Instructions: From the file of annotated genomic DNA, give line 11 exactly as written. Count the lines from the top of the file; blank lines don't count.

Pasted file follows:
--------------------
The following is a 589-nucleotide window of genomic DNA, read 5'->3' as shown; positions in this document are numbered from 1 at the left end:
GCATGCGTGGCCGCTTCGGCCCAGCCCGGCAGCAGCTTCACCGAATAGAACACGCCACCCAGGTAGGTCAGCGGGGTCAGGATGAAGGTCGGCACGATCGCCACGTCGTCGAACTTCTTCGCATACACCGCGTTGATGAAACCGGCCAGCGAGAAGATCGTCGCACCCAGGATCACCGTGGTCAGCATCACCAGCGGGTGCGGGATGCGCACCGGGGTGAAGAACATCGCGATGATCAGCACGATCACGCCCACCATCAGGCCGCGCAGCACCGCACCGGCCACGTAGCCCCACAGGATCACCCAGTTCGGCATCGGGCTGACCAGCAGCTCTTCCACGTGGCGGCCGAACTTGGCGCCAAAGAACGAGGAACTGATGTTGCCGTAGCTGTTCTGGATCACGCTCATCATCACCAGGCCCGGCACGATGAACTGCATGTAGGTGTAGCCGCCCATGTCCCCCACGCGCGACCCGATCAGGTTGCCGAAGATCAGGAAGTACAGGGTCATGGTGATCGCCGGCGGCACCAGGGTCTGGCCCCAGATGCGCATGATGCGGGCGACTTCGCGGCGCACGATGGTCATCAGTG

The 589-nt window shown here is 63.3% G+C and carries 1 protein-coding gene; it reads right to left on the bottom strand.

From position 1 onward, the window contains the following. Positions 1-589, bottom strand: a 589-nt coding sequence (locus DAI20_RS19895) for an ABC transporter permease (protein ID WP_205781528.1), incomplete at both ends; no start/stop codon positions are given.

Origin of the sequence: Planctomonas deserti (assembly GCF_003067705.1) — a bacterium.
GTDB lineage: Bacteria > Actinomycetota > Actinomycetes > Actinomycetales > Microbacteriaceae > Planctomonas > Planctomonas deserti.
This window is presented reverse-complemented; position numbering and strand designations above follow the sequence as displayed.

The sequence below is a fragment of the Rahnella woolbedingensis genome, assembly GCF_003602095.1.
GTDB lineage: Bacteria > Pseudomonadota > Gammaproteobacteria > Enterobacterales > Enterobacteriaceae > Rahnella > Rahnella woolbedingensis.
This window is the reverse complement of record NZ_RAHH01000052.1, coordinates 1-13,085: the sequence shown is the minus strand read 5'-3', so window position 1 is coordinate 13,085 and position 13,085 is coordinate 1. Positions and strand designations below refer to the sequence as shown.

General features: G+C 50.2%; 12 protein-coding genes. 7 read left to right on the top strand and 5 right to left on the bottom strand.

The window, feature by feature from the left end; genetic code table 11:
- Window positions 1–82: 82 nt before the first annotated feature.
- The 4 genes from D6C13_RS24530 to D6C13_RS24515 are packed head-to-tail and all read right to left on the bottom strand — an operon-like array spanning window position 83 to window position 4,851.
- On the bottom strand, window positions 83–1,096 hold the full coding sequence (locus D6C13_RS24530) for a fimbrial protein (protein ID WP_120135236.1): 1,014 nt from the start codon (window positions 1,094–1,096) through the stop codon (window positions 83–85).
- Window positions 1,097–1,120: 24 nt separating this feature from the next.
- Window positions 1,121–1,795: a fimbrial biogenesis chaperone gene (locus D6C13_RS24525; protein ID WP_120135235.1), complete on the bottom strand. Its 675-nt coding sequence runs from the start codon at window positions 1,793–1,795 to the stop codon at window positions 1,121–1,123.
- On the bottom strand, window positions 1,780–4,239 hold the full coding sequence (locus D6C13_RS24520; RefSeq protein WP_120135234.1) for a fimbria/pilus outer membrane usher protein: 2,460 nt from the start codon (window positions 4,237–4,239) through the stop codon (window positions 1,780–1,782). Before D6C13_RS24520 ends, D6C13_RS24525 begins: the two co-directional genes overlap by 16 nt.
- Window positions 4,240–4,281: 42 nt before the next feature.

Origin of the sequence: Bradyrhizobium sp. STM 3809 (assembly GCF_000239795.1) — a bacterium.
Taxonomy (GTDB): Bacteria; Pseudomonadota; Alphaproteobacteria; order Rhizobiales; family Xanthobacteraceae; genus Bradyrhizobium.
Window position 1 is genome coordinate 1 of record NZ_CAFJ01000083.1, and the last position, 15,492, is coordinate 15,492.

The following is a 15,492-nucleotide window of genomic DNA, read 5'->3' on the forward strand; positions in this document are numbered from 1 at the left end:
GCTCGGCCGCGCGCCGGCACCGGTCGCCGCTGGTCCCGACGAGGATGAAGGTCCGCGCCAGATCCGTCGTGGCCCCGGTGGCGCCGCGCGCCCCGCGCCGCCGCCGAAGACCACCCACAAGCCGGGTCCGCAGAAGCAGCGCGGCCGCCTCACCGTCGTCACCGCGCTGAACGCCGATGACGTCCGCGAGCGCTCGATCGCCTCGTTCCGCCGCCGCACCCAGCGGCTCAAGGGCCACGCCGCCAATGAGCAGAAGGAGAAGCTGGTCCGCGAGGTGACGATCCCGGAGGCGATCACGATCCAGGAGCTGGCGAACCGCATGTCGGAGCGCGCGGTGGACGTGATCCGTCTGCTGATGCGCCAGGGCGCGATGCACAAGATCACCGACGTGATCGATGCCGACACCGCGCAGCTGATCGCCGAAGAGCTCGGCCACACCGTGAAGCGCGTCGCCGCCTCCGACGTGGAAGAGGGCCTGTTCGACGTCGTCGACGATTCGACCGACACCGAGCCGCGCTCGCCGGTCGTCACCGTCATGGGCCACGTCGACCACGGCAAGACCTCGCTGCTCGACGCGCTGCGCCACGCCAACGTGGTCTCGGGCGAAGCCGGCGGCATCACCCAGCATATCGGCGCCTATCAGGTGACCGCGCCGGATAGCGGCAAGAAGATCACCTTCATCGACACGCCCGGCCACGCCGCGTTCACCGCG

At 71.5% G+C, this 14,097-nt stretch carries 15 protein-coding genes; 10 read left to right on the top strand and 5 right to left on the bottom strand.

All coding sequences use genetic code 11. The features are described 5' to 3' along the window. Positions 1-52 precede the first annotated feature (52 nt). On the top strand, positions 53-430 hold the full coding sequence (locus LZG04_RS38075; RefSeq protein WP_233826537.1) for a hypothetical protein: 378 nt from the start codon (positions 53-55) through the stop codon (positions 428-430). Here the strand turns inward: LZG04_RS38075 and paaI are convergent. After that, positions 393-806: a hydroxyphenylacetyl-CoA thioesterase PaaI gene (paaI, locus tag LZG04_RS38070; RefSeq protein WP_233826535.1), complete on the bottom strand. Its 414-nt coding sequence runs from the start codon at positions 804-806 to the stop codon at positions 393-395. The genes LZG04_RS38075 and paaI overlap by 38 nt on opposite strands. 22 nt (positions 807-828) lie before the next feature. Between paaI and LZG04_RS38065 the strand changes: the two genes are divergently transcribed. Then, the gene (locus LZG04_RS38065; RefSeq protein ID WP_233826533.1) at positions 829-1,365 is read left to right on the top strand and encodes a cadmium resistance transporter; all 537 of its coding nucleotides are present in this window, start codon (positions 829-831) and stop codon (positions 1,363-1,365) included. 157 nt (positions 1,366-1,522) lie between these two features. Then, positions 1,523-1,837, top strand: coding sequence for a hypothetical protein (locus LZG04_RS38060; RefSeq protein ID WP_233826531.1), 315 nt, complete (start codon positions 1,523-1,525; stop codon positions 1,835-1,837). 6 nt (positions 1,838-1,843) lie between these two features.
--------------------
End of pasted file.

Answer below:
General features: G+C 50.2%; 12 protein-coding genes. 7 read left to right on the top strand and 5 right to left on the bottom strand.